Forget the Oscars selfie, this is the best selfie of the year (in our opinion!). In fact, we think it is the best selfie ever! It’s not just a selfie, it’s a selfie with a meaning. The selfie was taken by Polio survivor Ramesh Ferris with the Dalai Lama after they met to discuss the Global Polio Eradication Initiative.
Ramesh Ferris, born in India, contracted polio when he was 6 months old. When aged one and a half years old Ramesh was handed over to an orphanage. “My birth mother tried her best to take care of me for a year but she soon realised she didn’t have the means to raise me and turned me over to the orphanage,” said the 34-year-old. Within a year Ramesh was adopted by a family based in Yukon, Canada.
Speaking with the Dalai Lama in February this year was a particularly poignant moment for Ramesh.
“Meeting The Dalai Lama was especially meaningful given that my country of birth, India, the place where I contracted polio 25 years after the world had access to Dr. Jonas Salk’s 1955 Polio Vaccine, was on the cusp of being declared officially polio free by the World Health Organization”.
Three countries in the world still need to eradicate polio – Nigeria, Pakistan, and Afghanistan. Until polio is completely eradicated all countries are at risk of reintroducing the disease.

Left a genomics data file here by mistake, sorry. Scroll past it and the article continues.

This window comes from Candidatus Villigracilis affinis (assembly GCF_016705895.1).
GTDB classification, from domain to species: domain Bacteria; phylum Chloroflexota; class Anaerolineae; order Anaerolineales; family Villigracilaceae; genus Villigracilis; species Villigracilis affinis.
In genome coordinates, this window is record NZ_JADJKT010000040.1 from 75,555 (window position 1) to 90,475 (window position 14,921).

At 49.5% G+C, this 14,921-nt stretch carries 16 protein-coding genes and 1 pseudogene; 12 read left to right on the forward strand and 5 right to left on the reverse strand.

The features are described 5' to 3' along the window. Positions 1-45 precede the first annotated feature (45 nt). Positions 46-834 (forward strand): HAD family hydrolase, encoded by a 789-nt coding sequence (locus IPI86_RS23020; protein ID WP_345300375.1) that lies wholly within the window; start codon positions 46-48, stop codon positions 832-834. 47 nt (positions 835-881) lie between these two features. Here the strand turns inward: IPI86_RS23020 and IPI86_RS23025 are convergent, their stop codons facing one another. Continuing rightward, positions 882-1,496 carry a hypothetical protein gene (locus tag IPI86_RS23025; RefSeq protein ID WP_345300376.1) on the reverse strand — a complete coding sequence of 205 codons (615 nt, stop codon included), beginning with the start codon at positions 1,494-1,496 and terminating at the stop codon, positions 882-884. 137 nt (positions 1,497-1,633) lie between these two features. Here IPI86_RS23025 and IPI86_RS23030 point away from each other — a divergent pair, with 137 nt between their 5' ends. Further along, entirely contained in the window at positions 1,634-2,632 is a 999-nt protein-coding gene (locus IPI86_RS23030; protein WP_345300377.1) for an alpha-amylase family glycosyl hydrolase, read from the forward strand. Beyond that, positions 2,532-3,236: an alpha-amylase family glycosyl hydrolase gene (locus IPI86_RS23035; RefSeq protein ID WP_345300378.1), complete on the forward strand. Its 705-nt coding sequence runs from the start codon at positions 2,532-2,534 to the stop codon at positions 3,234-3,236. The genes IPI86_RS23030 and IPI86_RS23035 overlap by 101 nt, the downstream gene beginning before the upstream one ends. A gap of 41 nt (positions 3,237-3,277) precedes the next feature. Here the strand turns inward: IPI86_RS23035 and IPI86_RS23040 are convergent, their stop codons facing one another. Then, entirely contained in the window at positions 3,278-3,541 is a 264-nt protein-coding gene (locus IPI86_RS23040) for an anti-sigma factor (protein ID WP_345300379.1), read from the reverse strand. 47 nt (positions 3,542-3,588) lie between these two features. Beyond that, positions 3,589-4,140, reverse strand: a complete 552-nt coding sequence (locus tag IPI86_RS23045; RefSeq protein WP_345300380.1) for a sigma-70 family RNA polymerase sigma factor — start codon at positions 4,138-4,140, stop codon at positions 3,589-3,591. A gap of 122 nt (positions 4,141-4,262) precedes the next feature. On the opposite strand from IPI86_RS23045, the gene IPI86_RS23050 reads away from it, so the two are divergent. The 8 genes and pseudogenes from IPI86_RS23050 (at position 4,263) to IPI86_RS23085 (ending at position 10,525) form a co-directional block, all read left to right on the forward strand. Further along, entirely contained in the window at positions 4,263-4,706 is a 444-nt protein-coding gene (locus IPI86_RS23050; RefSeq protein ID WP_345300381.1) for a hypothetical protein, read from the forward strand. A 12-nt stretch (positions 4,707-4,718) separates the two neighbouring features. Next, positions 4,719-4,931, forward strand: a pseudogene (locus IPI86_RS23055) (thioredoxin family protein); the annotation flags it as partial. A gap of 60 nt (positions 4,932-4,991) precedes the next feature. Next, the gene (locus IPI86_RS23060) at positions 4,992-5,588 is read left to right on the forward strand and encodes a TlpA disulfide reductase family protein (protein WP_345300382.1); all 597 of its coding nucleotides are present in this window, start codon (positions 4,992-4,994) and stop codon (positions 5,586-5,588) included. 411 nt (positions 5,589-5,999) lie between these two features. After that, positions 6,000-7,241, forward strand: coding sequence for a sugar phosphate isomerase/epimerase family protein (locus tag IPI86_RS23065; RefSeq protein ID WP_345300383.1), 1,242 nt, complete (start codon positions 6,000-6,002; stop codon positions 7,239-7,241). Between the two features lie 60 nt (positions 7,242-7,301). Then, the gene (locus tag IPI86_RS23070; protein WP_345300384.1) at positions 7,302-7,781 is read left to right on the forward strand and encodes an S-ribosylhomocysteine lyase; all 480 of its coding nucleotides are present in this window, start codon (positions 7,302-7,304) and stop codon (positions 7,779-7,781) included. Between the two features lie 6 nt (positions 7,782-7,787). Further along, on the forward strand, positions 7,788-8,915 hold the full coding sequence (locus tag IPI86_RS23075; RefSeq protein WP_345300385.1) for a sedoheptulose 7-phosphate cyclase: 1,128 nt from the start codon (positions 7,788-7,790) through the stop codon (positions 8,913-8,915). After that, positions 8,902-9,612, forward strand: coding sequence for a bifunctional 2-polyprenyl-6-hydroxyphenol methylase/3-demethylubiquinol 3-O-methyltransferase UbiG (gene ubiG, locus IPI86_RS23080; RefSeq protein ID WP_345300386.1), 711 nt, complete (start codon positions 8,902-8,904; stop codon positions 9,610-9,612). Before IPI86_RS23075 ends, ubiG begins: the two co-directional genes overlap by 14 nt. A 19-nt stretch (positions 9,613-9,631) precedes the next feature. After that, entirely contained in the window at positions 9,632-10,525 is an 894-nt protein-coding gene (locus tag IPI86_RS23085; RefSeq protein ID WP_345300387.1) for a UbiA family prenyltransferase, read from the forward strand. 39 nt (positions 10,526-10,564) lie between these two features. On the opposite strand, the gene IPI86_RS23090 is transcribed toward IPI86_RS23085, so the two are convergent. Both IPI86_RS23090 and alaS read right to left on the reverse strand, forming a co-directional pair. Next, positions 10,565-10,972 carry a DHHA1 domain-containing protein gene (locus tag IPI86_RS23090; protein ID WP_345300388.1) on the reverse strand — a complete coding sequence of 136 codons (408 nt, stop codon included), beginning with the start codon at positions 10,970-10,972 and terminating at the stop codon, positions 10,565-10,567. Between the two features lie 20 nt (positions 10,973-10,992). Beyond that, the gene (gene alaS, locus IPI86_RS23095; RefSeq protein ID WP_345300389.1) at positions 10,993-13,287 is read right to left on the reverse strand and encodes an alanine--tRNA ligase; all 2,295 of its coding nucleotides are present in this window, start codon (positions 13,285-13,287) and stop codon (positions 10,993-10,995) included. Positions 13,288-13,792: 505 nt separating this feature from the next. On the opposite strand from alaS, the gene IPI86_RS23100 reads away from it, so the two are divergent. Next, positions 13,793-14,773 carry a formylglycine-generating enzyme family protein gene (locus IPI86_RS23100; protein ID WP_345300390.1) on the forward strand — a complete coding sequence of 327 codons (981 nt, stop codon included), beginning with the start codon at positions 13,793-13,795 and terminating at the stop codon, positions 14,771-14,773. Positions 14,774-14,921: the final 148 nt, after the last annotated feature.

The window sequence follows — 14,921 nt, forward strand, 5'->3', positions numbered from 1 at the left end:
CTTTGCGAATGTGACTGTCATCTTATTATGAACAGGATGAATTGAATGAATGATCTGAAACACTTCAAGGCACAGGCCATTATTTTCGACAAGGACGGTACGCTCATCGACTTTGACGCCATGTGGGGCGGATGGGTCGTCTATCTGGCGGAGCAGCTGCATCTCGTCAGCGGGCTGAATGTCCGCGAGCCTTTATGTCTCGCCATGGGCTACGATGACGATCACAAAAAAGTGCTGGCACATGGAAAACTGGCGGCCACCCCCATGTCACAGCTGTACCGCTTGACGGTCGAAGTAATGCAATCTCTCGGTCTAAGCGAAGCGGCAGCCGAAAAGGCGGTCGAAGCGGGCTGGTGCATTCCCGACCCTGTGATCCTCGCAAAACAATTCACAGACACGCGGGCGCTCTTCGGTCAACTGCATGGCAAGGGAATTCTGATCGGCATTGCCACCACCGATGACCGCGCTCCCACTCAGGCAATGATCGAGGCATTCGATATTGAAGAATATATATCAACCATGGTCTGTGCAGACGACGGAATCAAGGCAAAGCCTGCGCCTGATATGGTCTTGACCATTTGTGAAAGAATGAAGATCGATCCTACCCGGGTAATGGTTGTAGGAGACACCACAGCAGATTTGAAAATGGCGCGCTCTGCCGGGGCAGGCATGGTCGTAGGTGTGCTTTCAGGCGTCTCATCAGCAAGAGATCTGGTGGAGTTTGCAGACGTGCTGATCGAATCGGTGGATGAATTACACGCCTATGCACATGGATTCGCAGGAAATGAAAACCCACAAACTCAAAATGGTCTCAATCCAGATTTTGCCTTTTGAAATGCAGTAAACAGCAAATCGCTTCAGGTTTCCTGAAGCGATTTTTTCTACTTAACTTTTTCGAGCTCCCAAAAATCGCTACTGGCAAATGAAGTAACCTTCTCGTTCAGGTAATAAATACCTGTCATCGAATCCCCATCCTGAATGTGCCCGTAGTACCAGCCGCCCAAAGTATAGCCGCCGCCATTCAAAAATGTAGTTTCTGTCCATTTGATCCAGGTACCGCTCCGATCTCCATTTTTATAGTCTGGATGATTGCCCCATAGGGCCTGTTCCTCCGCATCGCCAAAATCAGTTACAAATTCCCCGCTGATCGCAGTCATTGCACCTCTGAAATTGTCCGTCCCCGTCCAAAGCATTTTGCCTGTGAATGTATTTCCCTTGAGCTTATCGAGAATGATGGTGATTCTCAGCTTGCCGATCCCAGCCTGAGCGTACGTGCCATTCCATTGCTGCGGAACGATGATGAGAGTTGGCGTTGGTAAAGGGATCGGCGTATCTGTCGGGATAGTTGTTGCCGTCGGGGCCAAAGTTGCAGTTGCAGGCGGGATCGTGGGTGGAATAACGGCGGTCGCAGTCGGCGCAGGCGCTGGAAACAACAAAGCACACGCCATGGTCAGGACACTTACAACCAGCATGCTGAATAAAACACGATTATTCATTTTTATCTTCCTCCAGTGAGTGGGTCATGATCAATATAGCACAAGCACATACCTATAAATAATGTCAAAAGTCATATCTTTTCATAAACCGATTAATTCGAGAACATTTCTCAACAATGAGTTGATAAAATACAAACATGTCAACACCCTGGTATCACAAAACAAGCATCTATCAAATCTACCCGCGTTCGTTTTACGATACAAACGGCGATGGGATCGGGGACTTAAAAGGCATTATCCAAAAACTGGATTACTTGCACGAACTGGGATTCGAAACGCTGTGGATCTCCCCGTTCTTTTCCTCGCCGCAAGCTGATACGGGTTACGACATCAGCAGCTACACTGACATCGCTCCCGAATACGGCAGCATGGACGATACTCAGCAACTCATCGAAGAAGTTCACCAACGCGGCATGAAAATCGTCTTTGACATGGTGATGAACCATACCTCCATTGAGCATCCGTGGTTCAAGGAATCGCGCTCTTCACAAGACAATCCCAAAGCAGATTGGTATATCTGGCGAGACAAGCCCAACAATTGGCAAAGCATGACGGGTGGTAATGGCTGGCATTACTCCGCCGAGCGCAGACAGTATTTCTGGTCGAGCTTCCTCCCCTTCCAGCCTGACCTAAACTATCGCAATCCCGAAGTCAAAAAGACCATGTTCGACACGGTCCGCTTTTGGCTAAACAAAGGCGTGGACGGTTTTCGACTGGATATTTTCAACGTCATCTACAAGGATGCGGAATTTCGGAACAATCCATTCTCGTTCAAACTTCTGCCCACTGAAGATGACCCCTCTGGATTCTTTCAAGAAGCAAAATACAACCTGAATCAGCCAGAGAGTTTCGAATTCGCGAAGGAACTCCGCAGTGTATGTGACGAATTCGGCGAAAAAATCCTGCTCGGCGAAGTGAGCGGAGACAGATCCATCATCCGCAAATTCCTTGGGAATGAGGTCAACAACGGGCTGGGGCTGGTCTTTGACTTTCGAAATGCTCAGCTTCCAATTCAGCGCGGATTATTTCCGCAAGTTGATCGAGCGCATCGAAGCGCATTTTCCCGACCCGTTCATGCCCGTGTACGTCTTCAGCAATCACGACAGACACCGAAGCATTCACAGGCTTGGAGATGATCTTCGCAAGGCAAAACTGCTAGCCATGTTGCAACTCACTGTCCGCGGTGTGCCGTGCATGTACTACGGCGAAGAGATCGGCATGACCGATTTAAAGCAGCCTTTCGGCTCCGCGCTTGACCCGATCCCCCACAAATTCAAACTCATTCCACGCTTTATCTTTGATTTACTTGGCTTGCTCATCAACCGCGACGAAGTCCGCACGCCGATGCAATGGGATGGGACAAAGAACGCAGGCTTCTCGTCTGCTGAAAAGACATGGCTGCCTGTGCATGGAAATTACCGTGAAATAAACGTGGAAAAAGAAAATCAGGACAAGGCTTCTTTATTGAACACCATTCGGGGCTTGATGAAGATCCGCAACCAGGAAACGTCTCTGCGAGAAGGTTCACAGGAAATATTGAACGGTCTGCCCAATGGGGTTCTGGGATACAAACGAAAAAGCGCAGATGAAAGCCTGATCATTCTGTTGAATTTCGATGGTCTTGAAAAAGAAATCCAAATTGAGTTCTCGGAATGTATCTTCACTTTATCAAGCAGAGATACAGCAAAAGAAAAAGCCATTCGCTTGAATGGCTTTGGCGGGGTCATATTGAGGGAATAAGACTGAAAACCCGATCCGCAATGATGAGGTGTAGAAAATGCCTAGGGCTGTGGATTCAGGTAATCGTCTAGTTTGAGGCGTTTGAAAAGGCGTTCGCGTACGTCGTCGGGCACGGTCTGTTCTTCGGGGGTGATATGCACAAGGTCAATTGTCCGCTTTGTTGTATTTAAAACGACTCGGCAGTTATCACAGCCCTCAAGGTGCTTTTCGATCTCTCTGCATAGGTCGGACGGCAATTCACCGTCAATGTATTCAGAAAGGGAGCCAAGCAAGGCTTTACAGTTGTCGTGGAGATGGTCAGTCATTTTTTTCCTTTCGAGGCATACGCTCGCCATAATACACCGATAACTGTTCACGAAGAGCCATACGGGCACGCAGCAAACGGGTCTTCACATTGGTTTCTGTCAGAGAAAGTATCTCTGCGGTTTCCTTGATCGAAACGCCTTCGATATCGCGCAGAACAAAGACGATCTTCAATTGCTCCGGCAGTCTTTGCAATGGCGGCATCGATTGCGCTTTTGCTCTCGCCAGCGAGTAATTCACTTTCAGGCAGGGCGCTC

The possibility of a polio-free India was once unthinkable, so the fact that the country has been officially declared polio-free is a positive sign. However, the World Health Organisation’s Assistant Director General for Polio and Emergencies, Dr Bruce Aylward, says in order to achieve the goal of polio eradication by 2018 there can be no respite in the collective efforts across the world.
“Now the big danger is switched to another virus, called complacency,” Aylward says. “And it’s as hard to get rid of, sometimes, as the polio virus was. So the challenge, then, is maintaining coverage afterwards, until the whole world is certified polio-free.”
Polio is usually spread through contaminated water or food, and children under five are particularly susceptible.
In 2008 Ramesh spent six months hand-cycling across Canada, speaking about polio to local communities along the way. As an international advocate for polio eradication he continues to share his story and educate parents about the importance of vaccines. In Pakistan, Ramesh worked with a UNICEF team, travelling door-to-door to speak with parents who refused to vaccinate their children. At each house, he showed the families his legs so they were able to see the truly debilitating effect polio can have and encouraged them to vaccinate their children. Ramesh is determined to keep working on the fight to eradicate polio, and asks for everyone to support the campaign to rid the world of the disease. “We all have a part to play to end polio”.
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